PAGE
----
Dr. Ibrahim: This study included a review of 1,631,904 Medicare beneficiary admissions to critical access hospitals (n = 828) and non-critical access hospitals (n = 3,676) for 1 of 4 common types of surgical procedures: appendectomy, gall bladder removal, removal of all or part of the colon, and hernia repair. Patient who underwent surgery at critical access hospitals were, on average, less medically complex.

Compared to larger urban hospitals, these small rural hospitals (i.e. critical access hospitals) had the same 30-day mortality rates and lower complications rates. In addition, critical access hospitals costs on average $1400 less per patient to Medicare, despite being paid in an alternative payment system. These findings remained significant after accounting for the patient’s pre-operation health condition.  

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Higher C-Section Rates Correlated With Increased Medicare Spending

Dr. Sarah Elizabeth Little, MD Obstetrics/Gynecology Department of Obstetrics and Gynecology Brigham and Women's Hospital

Dr. Little

MedicalResearch.com Interview with:
Dr. Sarah Elizabeth Little, MD
Obstetrics/Gynecology
Department of Obstetrics and Gynecology
Brigham and Women’s Hospital

Medical Research: What is the background for this study? What are the main findings?

Dr. Little: This study investigates the variation in cesarean delivery rates across hospital services areas (a geographic unit designed by the Dartmouth Atlas to represent local markets for primarily hospital-based medical services). We looked at whether variation in cesarean delivery rates was related to broader variation in overall medical spending and utilization in that area, which we measured with Medicare spending and hospital use at the end-of-life. We found that an area’s cesarean delivery rate was correlated with these other measures; in other words, the hospital services areas that are doing the most cesarean deliveries are the same ones that are spending more and doing more to non-obstetric patients as well.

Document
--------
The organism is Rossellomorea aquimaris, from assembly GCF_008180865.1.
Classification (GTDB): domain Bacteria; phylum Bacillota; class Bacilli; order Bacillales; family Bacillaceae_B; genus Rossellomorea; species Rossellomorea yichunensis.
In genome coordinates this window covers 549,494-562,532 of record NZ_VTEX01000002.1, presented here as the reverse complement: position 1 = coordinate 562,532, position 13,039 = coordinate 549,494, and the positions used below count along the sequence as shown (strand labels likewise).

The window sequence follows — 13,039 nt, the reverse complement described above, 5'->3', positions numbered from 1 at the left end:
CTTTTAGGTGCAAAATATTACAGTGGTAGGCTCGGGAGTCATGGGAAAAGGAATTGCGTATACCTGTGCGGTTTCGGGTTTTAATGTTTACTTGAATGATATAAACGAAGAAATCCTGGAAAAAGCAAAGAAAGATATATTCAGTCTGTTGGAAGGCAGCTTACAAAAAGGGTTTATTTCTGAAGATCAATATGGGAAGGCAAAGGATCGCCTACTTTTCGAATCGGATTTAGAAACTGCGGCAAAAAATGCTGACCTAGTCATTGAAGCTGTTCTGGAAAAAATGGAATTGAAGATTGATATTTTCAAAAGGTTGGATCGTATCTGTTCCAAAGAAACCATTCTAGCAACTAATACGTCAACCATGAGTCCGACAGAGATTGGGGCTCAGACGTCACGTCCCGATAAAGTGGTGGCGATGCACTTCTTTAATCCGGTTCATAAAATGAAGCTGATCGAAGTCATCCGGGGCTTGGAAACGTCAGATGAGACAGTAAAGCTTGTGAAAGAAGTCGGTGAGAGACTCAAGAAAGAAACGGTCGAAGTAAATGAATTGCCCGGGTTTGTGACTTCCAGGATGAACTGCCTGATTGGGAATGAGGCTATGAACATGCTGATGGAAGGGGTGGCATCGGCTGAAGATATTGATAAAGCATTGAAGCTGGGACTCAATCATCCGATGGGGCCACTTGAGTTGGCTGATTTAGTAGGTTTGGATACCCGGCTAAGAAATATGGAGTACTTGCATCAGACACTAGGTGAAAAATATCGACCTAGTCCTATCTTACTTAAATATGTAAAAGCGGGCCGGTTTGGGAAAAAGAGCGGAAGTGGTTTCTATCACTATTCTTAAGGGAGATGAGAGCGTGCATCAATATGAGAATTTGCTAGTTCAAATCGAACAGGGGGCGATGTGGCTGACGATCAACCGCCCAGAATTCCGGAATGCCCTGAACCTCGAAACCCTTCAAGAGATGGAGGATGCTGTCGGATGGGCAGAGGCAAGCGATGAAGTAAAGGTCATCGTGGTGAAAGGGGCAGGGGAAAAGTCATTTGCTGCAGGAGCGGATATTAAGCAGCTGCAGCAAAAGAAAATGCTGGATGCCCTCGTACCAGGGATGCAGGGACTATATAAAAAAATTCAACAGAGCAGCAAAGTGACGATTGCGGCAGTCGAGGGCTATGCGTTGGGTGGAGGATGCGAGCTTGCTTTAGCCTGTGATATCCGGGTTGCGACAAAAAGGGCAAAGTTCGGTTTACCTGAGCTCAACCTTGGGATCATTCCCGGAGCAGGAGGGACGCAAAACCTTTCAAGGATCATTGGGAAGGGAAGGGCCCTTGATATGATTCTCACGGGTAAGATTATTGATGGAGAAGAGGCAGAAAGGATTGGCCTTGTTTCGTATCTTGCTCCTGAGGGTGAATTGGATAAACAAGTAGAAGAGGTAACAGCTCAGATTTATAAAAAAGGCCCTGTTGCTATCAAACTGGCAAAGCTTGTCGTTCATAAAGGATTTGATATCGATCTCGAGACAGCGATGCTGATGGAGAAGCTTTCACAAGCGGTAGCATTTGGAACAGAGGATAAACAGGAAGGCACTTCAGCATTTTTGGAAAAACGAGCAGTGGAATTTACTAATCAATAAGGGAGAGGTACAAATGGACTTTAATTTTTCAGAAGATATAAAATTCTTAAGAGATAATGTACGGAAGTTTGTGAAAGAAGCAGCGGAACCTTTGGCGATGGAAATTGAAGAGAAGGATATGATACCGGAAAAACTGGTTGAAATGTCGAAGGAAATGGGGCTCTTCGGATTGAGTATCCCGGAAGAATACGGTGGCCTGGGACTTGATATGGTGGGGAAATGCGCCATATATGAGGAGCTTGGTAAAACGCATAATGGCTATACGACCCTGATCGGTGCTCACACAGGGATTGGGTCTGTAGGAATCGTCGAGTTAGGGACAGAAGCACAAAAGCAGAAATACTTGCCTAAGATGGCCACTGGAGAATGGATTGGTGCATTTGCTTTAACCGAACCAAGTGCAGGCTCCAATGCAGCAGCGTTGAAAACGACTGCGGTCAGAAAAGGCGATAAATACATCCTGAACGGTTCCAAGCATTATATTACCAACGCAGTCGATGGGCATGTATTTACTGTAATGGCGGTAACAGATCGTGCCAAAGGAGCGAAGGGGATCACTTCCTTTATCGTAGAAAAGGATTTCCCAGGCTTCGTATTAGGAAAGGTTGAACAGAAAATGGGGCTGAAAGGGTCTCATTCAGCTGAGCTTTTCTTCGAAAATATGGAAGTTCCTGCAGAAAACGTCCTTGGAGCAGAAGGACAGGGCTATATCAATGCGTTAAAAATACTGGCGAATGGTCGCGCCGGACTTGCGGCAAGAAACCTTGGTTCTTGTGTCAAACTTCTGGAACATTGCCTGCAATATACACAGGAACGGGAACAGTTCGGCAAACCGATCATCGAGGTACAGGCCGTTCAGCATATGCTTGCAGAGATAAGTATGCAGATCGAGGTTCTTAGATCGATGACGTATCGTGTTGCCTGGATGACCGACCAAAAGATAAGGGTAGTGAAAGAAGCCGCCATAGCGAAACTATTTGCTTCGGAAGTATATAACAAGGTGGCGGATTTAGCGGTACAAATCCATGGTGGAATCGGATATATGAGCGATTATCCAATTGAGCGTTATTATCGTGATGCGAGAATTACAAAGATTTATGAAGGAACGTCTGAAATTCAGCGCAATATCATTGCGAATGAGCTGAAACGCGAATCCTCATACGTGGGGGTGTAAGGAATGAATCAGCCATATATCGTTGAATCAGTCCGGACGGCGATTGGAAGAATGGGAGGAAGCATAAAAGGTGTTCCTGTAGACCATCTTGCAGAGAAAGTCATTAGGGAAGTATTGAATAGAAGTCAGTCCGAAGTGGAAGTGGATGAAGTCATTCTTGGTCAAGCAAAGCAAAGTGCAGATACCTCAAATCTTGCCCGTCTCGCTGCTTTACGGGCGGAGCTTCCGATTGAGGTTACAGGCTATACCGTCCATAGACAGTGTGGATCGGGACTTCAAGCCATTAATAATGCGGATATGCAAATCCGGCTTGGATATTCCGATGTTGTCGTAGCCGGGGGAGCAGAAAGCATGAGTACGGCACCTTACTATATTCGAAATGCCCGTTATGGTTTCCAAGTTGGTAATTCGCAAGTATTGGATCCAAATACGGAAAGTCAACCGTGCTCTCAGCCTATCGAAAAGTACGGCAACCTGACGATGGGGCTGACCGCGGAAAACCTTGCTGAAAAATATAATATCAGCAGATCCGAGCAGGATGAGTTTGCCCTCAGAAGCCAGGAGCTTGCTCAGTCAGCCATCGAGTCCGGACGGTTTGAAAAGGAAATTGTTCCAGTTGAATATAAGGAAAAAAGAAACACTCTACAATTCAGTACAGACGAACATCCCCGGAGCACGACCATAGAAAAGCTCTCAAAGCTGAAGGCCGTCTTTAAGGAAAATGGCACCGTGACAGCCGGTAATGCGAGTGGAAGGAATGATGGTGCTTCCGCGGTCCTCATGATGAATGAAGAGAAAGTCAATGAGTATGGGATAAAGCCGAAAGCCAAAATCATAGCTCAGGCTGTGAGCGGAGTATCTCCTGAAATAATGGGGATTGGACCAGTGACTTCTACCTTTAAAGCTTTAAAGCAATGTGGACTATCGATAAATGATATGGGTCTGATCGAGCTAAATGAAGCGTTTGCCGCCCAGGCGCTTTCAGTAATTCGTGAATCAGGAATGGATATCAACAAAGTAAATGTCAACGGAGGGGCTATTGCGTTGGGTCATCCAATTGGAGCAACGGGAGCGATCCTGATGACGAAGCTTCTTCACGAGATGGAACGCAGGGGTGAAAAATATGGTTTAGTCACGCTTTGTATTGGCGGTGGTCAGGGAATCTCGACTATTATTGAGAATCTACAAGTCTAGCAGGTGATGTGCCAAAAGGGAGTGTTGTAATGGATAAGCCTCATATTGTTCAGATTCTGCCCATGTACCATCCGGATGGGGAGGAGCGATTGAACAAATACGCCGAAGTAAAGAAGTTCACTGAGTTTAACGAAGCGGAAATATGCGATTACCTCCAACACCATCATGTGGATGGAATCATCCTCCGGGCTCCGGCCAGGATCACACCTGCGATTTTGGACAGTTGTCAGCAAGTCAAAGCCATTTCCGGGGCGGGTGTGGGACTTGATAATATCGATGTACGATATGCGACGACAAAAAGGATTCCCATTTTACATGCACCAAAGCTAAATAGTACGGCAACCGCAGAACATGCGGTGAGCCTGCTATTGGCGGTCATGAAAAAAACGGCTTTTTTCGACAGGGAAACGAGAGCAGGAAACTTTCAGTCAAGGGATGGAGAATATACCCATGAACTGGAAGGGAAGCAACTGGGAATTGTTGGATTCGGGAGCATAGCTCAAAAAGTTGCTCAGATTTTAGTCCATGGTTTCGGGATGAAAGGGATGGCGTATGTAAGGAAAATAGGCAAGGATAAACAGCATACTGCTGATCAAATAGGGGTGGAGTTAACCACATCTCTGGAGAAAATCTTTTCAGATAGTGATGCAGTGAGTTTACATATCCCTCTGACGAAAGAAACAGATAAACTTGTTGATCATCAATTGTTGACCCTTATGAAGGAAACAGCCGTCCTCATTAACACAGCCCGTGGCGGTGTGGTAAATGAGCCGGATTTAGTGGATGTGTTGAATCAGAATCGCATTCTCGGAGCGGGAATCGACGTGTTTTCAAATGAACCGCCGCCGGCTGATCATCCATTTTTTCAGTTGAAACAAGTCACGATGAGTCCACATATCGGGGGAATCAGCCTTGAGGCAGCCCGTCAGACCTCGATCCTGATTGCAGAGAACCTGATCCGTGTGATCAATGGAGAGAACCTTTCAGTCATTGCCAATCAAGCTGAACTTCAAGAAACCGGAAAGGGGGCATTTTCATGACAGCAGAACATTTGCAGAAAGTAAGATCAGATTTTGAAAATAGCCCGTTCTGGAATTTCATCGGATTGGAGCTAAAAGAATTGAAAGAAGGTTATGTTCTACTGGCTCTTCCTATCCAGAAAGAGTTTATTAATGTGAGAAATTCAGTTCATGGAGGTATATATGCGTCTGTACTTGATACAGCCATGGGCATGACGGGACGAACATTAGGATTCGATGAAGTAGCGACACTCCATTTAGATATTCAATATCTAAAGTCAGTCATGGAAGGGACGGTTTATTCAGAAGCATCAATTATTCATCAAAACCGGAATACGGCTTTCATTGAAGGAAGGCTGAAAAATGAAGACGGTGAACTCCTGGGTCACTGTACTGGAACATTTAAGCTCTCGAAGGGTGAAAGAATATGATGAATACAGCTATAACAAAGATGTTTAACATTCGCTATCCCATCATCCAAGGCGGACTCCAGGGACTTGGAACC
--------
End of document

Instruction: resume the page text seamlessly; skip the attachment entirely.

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Overtesting in Stable Diabetes Leads To Overtreatment

Rozalina G. McCoy, M.D. Senior Associate Consultant Division of Primary Care Internal Medicine Assistant Professor of Medicine Mayo Clinic

Dr. McCoy

MedicalResearch.com Interview with:
Rozalina G. McCoy, M.D
.
Senior Associate Consultant
Division of Primary Care Internal Medicine
Assistant Professor of Medicine
Mayo Clinic

Medical Research: What is the background for this study? What are the main findings?

Dr. McCoy: Blood glucose monitoring is an integral component of managing diabetes.  Glycosylated hemoglobin (HbA1c) is a measure of average glycemia over approximately 3 months, and is used in routine clinical practice to monitor and adjust treatment with glucose-lowering medications.  However, monitoring and treatment protocols are not well defined by professional societies and regulatory bodies; while lower thresholds of testing frequencies are often discussed, the upper boundaries are rarely mentioned.  Most agree that for adult patients who are not using insulin, have stable glycemic control within the recommended targets, and have no history of severe hypoglycemia or hyperglycemia, checking once or twice a year should suffice. Yet in practice, there is a much higher prevalence of excess testing.  We believe that such over-testing results in redundancy and waste, adding unnecessary costs and burdens for patients and the health care system.